Don't weaken Washington's "three strikes, you're out" law
The Legislature should not weaken the "three strikes, you're out" law, argues John Carlson, KOMO-AM radio commentator and sponsor of the 1993 voter-approved initiative that gave criminals convicted of three violent offenses a life sentence. The real benefit of "three strikes" is that many criminals with one or two strikes on their record are genuinely fearful of getting nailed for a third.
Special to The Times
THE Seattle Times has endorsed Senate Bill 5292 to remove second-degree robbery as a "strike" under Washington's "three strikes, you're out" law. The Feb. 8 editorial argued that when the voters supported the initiative they hadn't intended it to cover Robbery 2, which is a robbery in which violence is threatened but not used. That crime would be erased as a "strike" under SB 5292, and any three-striker with one or more Robbery 2 convictions on his record would get his sentence automatically reduced. Of the 292 felons who have struck out, 81 would be freed immediately.
Just who are some of these guys who would walk out early?
Well, there's Mark Russ from King County, whose first strike was second-degree assault, and whose latest strike was for attempted first-degree rape. But since his second strike was Robbery 2, Russ would get early release.
Then there's Terry Smith, also from King County, who also had an Assault 2 and a Robbery 2. His third strike was second-degree murder 10 years ago, so he'll be getting out too.
Robert James struck out after being convicted of first-degree assault with a deadly weapon 14 years ago. He had a previous conviction for first-degree rape (that's where deadly force is used and/or the victim suffers "serious physical injury"). Because he had an earlier conviction for second-degree robbery, he got a life sentence under "three strikes." SB 5292 gives him another shot at freedom.
This is just a small sampling of some not-so-petty criminals whose lifetime sentences would be lifted if SB 5292 became law. Others have kidnapping, first-degree murder and child molestation convictions. And they all get early release if this bill passes.
Perhaps now would be a good time to point out that Robbery 2 is sometimes pleaded down from first-degree robbery, just as Assault 2 is sometimes pleaded down from Assault 1. That's why those crimes are included as strikes. And keep in mind that you have to be convicted of a "strike" three separate times. A three-striker has to commit a robbery (or a string of robberies), be arrested, charged and convicted, serve his sentence, then get out and do it all again on two more occasions before finally "striking out."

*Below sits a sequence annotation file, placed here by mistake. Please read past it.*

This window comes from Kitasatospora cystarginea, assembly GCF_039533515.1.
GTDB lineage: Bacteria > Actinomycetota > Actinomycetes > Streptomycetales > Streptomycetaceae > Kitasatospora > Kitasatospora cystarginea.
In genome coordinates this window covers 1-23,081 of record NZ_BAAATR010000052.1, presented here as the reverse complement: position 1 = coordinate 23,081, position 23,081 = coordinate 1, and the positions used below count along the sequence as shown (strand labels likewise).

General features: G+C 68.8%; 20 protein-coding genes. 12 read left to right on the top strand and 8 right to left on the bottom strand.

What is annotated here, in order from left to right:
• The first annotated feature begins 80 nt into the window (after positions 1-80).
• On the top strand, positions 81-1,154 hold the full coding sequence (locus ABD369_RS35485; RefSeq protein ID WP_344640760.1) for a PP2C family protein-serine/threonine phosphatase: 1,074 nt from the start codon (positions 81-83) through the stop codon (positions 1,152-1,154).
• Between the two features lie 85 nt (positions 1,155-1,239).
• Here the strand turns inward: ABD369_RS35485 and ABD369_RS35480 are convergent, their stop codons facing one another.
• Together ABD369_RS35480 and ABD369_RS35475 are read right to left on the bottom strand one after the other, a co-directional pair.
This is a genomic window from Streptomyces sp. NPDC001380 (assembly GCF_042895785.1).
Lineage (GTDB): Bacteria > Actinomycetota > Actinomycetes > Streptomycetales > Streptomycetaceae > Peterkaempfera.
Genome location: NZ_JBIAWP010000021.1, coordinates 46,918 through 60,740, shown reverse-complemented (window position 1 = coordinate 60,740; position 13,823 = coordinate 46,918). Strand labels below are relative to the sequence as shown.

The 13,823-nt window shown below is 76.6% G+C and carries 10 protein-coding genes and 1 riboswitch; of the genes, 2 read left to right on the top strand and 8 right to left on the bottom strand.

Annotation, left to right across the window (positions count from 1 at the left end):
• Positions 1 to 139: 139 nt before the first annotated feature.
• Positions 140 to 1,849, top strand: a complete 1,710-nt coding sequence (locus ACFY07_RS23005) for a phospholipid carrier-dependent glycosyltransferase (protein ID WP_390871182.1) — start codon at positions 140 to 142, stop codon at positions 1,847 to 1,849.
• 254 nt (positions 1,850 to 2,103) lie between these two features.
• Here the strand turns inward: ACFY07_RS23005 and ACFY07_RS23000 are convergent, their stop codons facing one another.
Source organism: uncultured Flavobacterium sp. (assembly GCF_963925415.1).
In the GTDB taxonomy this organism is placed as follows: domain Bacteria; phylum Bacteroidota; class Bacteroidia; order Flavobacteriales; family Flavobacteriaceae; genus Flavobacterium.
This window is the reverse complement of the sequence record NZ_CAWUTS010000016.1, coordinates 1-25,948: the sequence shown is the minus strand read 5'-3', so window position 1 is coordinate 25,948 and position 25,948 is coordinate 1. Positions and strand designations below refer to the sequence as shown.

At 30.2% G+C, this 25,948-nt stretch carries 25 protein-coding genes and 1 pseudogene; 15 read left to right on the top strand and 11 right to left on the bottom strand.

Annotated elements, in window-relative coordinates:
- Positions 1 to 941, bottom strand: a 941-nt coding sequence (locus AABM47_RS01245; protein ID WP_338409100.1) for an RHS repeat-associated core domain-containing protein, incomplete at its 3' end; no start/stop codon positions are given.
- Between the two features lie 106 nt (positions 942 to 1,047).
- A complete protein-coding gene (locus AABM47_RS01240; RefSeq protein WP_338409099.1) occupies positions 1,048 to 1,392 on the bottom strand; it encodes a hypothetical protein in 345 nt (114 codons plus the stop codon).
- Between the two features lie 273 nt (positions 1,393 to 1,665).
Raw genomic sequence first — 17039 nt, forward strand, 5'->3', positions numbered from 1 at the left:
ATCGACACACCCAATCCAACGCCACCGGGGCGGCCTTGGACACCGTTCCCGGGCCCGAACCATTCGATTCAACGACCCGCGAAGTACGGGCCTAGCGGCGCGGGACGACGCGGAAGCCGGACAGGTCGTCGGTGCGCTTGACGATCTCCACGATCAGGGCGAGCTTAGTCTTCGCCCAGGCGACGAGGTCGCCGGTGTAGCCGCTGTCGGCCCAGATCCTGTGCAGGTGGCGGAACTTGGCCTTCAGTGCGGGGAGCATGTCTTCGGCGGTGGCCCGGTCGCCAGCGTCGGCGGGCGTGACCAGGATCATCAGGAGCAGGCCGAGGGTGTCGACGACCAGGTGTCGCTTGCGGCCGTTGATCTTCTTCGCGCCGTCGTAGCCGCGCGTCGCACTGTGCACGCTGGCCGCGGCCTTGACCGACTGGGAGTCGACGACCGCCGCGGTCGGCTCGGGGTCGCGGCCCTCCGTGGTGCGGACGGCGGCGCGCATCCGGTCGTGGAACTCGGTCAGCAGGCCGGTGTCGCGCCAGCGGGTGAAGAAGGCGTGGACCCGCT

The real benefit of "three strikes" is that many criminals with one or two strikes on their record are genuinely fearful of getting nailed for a third. They know the revolving door would finally lock behind them. The third strike just "isn't worth it." Ask any cop. They see it every day.
Is there any way for a three-striker to get out once he's in? The answer is "yes." The statute includes a section that allows a three-striker to receive clemency once the governor believes the inmate has genuinely redeemed himself behind bars.
One such offender, Stevan Dozier, recently won a recommendation for clemency from the King County prosecutor, his sentencing judge and a unanimous Clemency Board. After reviewing Dozier's case file, talking to his family, his attorney, corrections staff at the Monroe penitentiary, and meeting him face to face, I also support his bid for clemency. His application is being cautiously weighed by Gov. Christine Gregoire.
With "three strikes" in effect now for 15 years, there are likely other three-strikers who will receive a review of their record on a case-by-case basis.
But remember, Dozier earned his shot at clemency. That concept goes away if SB 5292 becomes law. Why work at redemption if the Legislature simply opens the prison door for you?John Carlson co-authored and led the campaign to pass the "three strikes" initiative in 1993. He co-hosts "The Commentators" with Ken Schram on KOMO-AM (1000).
Copyright © 2009 The Seattle Times Company
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